Divulge Your Social Media Details For Obtaining US Visa

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Washington: The US state department wants to review social media, email addresses and phone numbers from some foreigners seeking US visas, as part of the Trump administration’s enhanced screening of potential immigrants and visitors.

The department, in a notice published on Thursday in the Federal Register, said it was seeking public comment on the requirement. But it also said is requesting a temporary go-ahead from the White House budget office so the plan can take effect for 180 days, beginning May 18, regardless of those public comments.

The proposed requirements would apply to visa applicants identified for extra scrutiny, such as those who have traveled to areas controlled by terrorist organizations. The state department said it estimates that the rules would affect about 0.5 percent of total US visa applicants, or roughly 65,000 people.

Affected applicants would have to provide their social media handles and platforms used during the previous five years, and divulge all phone numbers and email addresses used during that period. US consular officials would not seek social media passwords, and would not try to breach any privacy controls on applicants’ accounts, according to the department’s notice.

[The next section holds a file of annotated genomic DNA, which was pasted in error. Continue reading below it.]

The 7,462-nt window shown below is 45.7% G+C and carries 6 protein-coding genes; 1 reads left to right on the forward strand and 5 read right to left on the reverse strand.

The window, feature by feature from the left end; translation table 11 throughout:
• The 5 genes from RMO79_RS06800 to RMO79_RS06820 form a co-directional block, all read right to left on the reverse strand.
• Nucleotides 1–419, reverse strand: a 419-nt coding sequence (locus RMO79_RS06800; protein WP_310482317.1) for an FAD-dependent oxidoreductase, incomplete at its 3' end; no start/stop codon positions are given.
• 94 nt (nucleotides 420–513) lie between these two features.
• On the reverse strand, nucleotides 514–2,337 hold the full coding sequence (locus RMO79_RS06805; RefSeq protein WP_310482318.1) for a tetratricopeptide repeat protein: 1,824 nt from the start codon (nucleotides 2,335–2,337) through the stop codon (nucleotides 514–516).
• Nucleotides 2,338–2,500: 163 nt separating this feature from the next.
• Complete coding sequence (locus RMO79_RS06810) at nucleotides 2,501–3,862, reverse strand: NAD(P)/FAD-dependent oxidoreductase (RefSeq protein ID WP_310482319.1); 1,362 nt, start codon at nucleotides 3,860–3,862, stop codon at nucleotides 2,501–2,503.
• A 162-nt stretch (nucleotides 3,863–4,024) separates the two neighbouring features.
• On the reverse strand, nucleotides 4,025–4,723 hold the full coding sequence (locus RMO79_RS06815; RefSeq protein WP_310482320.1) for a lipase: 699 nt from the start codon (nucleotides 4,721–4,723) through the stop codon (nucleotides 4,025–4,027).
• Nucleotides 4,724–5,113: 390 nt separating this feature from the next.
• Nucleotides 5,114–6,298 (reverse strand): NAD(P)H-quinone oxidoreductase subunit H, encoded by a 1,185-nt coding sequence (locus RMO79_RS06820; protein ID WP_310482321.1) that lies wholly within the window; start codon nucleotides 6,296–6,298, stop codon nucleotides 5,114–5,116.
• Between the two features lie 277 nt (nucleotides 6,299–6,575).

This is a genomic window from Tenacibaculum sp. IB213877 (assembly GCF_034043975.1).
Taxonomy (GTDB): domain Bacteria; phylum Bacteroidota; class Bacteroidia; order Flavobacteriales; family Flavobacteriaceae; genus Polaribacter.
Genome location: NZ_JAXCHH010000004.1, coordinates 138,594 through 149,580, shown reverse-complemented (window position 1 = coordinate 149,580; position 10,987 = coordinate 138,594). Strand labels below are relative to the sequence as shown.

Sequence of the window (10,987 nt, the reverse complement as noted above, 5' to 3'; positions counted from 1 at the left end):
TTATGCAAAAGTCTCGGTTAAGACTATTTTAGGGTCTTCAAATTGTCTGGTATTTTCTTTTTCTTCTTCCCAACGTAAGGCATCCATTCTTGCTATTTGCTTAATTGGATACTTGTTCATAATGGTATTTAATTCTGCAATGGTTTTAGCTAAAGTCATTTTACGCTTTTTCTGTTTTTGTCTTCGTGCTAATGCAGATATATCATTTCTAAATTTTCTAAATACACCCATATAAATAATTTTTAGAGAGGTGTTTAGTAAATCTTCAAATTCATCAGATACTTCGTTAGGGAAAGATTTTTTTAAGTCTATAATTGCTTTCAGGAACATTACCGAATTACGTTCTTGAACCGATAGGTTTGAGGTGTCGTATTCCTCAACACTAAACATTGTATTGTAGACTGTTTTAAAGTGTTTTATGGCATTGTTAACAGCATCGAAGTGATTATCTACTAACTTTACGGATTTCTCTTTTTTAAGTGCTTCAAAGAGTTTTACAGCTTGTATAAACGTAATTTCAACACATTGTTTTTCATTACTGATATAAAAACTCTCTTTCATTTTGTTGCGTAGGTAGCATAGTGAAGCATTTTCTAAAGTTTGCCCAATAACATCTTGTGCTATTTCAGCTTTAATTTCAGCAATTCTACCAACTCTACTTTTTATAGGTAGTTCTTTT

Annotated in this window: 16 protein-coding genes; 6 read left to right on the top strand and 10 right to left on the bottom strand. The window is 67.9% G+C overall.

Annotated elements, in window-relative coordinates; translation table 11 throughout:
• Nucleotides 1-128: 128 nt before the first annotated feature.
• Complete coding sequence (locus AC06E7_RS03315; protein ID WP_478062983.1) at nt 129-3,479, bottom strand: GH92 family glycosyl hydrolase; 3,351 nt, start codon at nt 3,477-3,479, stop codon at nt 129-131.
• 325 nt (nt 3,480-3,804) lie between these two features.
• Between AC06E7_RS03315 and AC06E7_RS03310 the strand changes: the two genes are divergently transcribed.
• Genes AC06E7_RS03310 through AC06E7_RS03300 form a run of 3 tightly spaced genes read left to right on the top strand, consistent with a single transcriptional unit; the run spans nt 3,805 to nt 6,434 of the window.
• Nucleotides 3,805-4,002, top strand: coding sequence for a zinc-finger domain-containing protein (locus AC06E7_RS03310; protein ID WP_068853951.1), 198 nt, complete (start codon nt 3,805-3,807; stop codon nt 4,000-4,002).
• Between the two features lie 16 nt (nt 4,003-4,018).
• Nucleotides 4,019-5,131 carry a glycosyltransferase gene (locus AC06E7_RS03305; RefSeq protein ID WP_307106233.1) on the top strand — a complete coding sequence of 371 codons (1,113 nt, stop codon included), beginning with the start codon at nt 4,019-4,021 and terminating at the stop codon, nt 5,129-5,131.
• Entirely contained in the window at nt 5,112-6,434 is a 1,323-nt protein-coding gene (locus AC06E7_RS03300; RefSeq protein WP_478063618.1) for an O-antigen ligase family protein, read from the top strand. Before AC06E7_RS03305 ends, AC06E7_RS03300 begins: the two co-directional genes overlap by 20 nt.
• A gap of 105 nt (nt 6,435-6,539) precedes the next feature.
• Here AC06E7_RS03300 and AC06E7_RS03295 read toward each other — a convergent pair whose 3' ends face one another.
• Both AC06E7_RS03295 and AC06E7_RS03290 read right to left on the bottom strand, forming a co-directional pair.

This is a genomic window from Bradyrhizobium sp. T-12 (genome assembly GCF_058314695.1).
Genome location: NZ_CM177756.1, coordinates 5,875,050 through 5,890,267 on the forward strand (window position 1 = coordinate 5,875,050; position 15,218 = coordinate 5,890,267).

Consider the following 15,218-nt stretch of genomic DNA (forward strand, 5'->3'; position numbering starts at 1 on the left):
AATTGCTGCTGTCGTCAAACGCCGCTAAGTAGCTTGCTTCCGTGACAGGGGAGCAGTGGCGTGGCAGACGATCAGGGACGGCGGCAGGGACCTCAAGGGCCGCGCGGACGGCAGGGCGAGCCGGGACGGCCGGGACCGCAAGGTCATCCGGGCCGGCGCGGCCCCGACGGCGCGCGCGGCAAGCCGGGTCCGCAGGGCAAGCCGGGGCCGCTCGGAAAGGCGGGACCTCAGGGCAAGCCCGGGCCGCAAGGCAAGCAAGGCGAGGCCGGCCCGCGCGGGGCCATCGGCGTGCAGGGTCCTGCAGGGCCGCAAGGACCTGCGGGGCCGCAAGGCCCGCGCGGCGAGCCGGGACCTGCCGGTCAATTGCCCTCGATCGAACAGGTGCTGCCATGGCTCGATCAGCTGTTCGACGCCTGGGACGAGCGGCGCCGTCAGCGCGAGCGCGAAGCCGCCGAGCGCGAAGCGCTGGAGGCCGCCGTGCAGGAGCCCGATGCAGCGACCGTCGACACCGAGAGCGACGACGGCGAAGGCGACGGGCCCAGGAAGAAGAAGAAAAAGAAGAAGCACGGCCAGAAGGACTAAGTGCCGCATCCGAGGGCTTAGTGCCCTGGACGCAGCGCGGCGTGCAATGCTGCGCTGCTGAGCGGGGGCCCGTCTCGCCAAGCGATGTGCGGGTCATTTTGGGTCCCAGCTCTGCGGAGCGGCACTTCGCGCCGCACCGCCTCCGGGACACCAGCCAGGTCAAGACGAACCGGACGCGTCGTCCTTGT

Since last year, immigration officials have sought social media information from some foreigners arriving at US border checkpoints, but that information had not previously been required on visa applications.

The new rules also would require applicants to provide 15 years of travel and work history and the names and dates of birth of all siblings, children and current and former spouses or partners. Visa applicants are now generally asked for only five years of travel and work history and are not asked for information about their siblings.

The state department said it wanted the additional information “in order to more rigorously evaluate applicants for terrorism or other national security-related visa ineligibilities.”

The proposal follows a March directive from the state department for all US embassies and consulates to draw up criteria for “population sets” needing extra scrutiny before receiving US visas.

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Immigration lawyers and advocates say the request for 15 years of detailed biographical information, as well as the expectation that applicants remember all their social media handles, is likely to catch visa applicants who make innocent mistakes or do not remember all the information requested.

They also question whether the time-consuming screening can achieve its intended goal of identifying potential terrorists.

Secretary of state Rex Tillerson first introduced similar measures in a March cable to American consular officers that outlined questions officers should now ask in order to tighten vetting of US visa applicants.

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